As for social engagements, outgoing introverts can be very personable and talkative in these settings, but also be completely drained afterwards. This speaks to me, for I really need to be alone after a lot of social energy, just to have the silence for a while. Word of advice: don’t break this silence, it’s crucial.
I don’t know about the rest of you, but I believe extraversion and “teamwork” are somewhat overplayed in the workplace. We are taught in school to put up with group projects to prepare ourselves for our careers, which makes sense, but there is a reason why we dread them. I completely agree that collaboration is essential for a functioning organization or company, but some personalities gain their creativity and innovative ideas when working independently.
I wish I knew this about myself in high school, but outgoing introverts tend to somewhat dislike rights of passages. A really good example would be the senior prom. I remember there was so much buildup it actually made the event less fun, and it was this huge right of passage that everyone needed to take part in. I’m not saying my prom experience wasn’t good, but it was the principle of it being the “right” way to go out with a bang.
Outgoing introverts pick and choose pretty specifically. I’m specific about friends as well as social events. If I don’t want to hang out with someone I won’t. If all of my friends tell me an event is a must, I won’t attend if I know I’d be dissatisfied. I know myself in that sense. The negative reaction I often get from this is people taking it personally, that I’m withdrawing too much and put myself on a higher wavelength. This is definitely not the case, and the sad thing is if someone were to ask me instead of assume, there would be no hard feelings.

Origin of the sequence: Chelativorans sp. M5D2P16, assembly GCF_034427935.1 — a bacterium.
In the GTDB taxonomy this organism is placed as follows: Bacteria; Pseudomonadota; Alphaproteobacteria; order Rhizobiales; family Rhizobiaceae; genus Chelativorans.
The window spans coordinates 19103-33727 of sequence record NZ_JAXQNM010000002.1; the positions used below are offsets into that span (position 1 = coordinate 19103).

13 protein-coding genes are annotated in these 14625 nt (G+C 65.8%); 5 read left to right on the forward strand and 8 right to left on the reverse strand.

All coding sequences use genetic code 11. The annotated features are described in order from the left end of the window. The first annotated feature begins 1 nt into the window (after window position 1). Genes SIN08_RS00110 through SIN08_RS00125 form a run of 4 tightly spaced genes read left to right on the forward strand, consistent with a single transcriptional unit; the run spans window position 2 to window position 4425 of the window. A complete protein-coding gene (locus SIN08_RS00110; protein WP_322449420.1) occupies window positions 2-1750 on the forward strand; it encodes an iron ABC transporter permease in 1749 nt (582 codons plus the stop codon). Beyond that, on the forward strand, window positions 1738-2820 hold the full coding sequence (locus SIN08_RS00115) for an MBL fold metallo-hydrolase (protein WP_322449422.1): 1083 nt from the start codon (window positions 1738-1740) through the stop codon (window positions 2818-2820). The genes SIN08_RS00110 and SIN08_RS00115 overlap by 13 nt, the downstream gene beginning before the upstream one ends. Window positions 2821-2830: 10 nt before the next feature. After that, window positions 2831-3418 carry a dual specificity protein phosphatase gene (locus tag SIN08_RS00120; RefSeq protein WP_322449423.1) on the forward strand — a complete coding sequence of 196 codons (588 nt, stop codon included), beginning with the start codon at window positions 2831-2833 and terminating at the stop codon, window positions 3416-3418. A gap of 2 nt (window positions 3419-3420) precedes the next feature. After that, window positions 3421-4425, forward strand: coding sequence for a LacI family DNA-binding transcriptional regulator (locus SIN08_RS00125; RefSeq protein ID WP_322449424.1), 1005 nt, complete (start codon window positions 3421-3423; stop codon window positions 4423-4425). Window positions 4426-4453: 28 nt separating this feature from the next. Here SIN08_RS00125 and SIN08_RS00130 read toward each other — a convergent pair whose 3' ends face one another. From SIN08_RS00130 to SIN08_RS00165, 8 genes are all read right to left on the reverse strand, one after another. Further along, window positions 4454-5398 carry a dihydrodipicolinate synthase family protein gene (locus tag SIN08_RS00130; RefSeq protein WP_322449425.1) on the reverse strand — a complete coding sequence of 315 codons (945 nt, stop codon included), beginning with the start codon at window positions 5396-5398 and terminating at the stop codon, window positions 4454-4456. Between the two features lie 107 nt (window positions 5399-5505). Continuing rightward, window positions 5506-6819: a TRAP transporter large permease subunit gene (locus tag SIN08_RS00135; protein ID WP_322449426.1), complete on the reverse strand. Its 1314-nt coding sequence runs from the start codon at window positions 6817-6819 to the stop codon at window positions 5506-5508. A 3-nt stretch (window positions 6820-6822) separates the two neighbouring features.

Us individuals also tend to thrive on improvement and progression. Getting “stuck” is not appealing, and the perfectionist behavior comes out in order to move forward. Seeking inner growth is also common, along with the occasional overanalyzing.
Lastly, the work and social life of an outgoing introvert may portray different personalities. By this I mean that these individuals, including myself, are outgoing and good at networking in the work life, and even enjoy being in control and communicating, but the social life may be a lot quieter. For me, I don’t like doing things in big groups. I like to hang out with one or two people, maybe three. If it’s a large group I feel less and less inclined to talk. Again, if someone you know tends to skip larger group hangouts, they might just not prefer them.
I hope this cleared up some explanations for those who have tried to understand the outgoing introverts, and for those that fall in this category. In truth, there’s nothing wrong with categorizing someone in order to better understand and interact with them.
Do these traits seem to match you? Let me know what you all think about my take on this, or your opinion of personality types. Do you find it useful to know someone’s personality type in the everyday? Feel free to comment below.
Thanks for reading! xx